Back to overview

How do I measure the process?

The Search for Reliable Leading Indicators - Are There Really Any?

A few weeks ago, a new series of articles called The Best vs. The Worst was launched, where safety specialists from large global companies discuss specific issues in the world of industrial safety.

The first article in the series is very interesting and if you haven’t read it yet, I recommend you do so by clicking here. The main theme is the search for leading indicators that work.

The topic catches attention and I think it is worth commenting a little about it from the point of view of SafeStart since we hear a lot: how can the process be measured?

The SafeStart implementation process and the strengthening of the Culture are measured more effectively, thanks to the help of Leading Indicators. According to the Campbell Institute definition:

“Leading indicators are proactive, preventative, and predictive measures that monitor and provide current information about the effective performance, activities, and processes of an EHS management system that drive the identification and elimination or control of risks in the workplace that can cause incidents and injuries.”

Transforming EHS Performance Measurement Through Leading Indicators, Campbell Institute.

Active use of various proactive metrics is suggested for:

  1. anticipate, prevent, or eliminate risky behaviors and losses,
  2. monitor and evaluate Performance,
  3. motivate safe behaviors, personal commitment, and continuous improvement, and
  4. communicate results to Management and employees.


The activities designed and aimed at applying the 5 long-term success factors can become leading indicators of the process, along with all those that are part of the Management System (MS).

The 5 Long-Term Success Factors for SafeStart Implementation are:

  1. Demonstrated buy-in and commitment from all levels of the organisation (during and after implementation);
  2. Proper delivery of SafeStart Core and the SafeStart Extended Application Units;
  3. Real Commitment by company for safety 24/7 and getting the family involved by taking SafeStart home;
  4. Integration of SafeStart concepts into the company’s ongoing safety training and safety management system;
  5. SafeStart only used positively (help vs. blame).

Among others, the following categories of Leading Indicators (LI) are suggested:

Interpersonal communication:

  • Safety talks given by leaders and supervisors.
  • Safety talks given by the collaborators.
  • Observations and approaches with positive feedback (Traditional SBC).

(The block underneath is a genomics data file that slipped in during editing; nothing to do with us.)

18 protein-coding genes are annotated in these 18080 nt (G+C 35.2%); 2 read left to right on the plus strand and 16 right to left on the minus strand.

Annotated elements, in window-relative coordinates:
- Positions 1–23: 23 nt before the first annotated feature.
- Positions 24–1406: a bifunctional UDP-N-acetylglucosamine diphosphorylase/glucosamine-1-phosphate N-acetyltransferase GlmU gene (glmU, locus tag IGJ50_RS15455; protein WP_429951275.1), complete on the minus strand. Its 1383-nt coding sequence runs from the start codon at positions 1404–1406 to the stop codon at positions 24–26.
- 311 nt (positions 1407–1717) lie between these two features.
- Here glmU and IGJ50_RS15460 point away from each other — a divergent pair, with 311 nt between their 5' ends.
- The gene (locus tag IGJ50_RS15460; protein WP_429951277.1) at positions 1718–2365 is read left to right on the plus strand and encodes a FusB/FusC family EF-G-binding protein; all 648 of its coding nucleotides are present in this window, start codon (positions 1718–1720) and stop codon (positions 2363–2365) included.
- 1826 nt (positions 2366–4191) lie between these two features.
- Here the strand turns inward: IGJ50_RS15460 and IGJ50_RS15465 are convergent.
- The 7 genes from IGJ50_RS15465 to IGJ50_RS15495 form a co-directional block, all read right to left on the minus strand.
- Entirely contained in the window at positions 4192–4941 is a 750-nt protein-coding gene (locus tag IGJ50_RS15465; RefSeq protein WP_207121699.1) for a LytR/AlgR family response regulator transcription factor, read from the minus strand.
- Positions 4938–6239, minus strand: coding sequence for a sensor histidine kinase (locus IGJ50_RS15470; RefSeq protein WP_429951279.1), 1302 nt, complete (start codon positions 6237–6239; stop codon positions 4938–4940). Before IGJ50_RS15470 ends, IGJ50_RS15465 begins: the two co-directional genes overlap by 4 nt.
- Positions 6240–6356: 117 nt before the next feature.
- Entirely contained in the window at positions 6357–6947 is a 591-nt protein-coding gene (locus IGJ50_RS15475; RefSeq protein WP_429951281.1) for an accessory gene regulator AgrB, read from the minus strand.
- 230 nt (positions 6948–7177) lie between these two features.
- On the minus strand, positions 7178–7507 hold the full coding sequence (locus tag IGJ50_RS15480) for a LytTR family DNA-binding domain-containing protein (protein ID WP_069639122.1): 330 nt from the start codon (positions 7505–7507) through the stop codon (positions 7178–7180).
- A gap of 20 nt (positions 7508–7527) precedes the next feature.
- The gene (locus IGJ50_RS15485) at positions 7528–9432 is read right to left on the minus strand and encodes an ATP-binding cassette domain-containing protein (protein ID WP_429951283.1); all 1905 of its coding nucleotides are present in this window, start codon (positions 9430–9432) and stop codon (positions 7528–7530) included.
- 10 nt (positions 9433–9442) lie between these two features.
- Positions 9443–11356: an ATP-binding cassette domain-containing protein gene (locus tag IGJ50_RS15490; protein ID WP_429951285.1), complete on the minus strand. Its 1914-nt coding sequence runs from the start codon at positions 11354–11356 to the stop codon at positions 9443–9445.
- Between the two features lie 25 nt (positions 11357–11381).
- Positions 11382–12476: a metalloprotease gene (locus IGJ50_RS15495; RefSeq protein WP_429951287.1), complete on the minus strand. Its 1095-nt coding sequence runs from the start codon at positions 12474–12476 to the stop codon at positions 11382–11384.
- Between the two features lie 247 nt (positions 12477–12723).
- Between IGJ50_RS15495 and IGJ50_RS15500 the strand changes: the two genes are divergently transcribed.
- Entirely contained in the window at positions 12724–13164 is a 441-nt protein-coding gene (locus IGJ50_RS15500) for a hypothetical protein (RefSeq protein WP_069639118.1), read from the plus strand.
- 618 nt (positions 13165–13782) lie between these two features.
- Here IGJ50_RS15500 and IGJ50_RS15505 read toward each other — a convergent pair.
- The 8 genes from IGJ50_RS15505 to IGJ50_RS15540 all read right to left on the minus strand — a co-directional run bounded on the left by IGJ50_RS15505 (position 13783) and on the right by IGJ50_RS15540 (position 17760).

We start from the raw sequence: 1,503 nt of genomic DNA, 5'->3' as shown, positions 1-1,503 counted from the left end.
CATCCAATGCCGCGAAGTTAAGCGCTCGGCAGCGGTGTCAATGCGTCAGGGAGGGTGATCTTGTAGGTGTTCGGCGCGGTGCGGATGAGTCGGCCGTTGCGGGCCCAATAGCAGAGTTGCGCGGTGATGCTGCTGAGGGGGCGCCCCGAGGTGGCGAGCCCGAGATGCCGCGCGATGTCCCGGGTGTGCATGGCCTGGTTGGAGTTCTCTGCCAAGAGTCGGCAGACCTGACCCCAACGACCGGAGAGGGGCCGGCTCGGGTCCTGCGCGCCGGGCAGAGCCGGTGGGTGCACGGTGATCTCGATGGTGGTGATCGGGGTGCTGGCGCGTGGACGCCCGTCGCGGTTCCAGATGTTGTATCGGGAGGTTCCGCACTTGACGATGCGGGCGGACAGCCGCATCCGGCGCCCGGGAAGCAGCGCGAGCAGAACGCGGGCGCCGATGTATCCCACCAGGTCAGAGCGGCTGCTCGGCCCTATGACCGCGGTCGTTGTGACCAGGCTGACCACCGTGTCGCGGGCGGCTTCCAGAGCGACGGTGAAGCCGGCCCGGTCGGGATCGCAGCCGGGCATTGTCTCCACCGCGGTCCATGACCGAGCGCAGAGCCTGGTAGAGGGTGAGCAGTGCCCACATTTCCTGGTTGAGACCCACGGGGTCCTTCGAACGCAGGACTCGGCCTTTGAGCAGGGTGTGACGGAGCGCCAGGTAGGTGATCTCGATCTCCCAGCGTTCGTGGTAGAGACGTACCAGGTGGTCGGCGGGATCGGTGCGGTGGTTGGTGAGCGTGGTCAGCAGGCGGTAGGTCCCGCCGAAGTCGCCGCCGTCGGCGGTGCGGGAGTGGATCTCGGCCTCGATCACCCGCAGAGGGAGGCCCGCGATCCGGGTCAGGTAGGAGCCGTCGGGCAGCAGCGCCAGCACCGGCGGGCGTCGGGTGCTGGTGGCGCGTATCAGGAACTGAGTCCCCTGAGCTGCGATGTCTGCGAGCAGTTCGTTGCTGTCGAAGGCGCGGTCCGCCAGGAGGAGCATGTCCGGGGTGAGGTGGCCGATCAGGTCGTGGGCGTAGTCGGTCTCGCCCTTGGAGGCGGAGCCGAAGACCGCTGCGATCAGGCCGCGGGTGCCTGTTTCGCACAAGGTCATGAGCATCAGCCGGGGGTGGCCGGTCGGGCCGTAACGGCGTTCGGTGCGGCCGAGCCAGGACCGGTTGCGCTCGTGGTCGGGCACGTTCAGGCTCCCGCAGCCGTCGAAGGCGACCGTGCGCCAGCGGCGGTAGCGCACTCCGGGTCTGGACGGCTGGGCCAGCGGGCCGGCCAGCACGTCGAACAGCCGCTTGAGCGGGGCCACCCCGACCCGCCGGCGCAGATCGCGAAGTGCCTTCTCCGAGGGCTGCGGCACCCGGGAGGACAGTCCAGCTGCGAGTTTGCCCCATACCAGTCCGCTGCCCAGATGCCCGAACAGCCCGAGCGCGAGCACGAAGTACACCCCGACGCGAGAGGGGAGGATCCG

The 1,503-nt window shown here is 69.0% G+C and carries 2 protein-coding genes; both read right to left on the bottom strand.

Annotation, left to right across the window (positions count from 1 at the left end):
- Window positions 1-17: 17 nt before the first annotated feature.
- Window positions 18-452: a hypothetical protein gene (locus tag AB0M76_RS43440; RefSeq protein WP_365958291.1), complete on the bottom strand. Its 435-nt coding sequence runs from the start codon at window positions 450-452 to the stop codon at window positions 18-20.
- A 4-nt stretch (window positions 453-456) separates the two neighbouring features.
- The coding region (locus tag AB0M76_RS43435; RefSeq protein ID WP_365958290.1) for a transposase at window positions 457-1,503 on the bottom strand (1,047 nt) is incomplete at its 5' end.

• Periodic safety meetings.


The resources allocated for the improvement and consolidation of culture can include subcategories such as personnel, materials, method, time, and financing that have been invested in the implementation efforts and can also be a key indicator of the commitment of the top management in the improvement of the Safety Culture.

Process monitoring and measurement:

Perception surveys can be useful as an indicator of the level of progress, change, and consolidation of the culture. They provide the employer with feedback from the employees, related to the specific strengths and weaknesses that may exist in the Organization’s Safety Culture.

Motivate Safe Behaviors:

Indicators can be defined as related to activities aimed at preventing states from being stimulated by leadership and supervisors, identification of habits in operations, improvement of habits related to safety, empowerment to stop a risky activity (related to the “State-to-Error Pattern”), among others.

As an integral part of the process of cultural consolidation with the help of SafeStart, an orientation session is offered to the Steering Committee, who will be the most important entity in the project and who will materialize the suggested action plans.

During this session, we will show the different management indicators, both leading and lagging, that are useful for determining and measuring the progress of the project. Approximately 45 indicators are provided with their respective weighting and control panel, so that progress is periodically presented to management and interested parties. To complement this, checklists are provided to monitor progress each semester.

Due to the aforementioned, the SafeStart implementation process has a clear roadmap during its proposed 4-year execution, where we can answer management’s recurring question… “How do I measure the process?”.